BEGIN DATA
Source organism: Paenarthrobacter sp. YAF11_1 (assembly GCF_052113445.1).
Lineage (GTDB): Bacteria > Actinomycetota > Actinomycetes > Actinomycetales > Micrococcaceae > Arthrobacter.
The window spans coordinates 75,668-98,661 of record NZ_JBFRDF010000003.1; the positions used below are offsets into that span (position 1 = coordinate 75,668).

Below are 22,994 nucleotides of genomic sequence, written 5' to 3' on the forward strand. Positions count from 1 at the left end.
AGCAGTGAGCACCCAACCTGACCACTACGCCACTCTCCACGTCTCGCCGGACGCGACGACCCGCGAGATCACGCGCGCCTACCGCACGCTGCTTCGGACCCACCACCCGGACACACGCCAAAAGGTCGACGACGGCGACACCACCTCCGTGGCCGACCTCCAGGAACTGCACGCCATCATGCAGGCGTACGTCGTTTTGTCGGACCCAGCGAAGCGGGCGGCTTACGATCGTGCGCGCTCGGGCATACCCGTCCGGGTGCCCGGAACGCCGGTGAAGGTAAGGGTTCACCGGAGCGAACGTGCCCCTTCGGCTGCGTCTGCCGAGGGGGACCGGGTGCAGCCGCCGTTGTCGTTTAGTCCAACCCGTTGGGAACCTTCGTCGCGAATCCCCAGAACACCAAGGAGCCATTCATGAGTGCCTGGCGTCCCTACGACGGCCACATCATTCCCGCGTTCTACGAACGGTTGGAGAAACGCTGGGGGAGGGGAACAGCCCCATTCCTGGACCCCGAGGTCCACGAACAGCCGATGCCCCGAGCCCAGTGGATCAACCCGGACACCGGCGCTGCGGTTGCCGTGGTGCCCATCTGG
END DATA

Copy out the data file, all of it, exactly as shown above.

Source organism: Paenarthrobacter sp. YAF11_1 (assembly GCF_052113445.1).
Lineage (GTDB): Bacteria > Actinomycetota > Actinomycetes > Actinomycetales > Micrococcaceae > Arthrobacter.
The window spans coordinates 75,668-98,661 of record NZ_JBFRDF010000003.1; the positions used below are offsets into that span (position 1 = coordinate 75,668).

Below are 22,994 nucleotides of genomic sequence, written 5' to 3' on the forward strand. Positions count from 1 at the left end.
AGCAGTGAGCACCCAACCTGACCACTACGCCACTCTCCACGTCTCGCCGGACGCGACGACCCGCGAGATCACGCGCGCCTACCGCACGCTGCTTCGGACCCACCACCCGGACACACGCCAAAAGGTCGACGACGGCGACACCACCTCCGTGGCCGACCTCCAGGAACTGCACGCCATCATGCAGGCGTACGTCGTTTTGTCGGACCCAGCGAAGCGGGCGGCTTACGATCGTGCGCGCTCGGGCATACCCGTCCGGGTGCCCGGAACGCCGGTGAAGGTAAGGGTTCACCGGAGCGAACGTGCCCCTTCGGCTGCGTCTGCCGAGGGGGACCGGGTGCAGCCGCCGTTGTCGTTTAGTCCAACCCGTTGGGAACCTTCGTCGCGAATCCCCAGAACACCAAGGAGCCATTCATGAGTGCCTGGCGTCCCTACGACGGCCACATCATTCCCGCGTTCTACGAACGGTTGGAGAAACGCTGGGGGAGGGGAACAGCCCCATTCCTGGACCCCGAGGTCCACGAACAGCCGATGCCCCGAGCCCAGTGGATCAACCCGGACACCGGCGCTGCGGTTGCCGTGGTGCCCATCTGG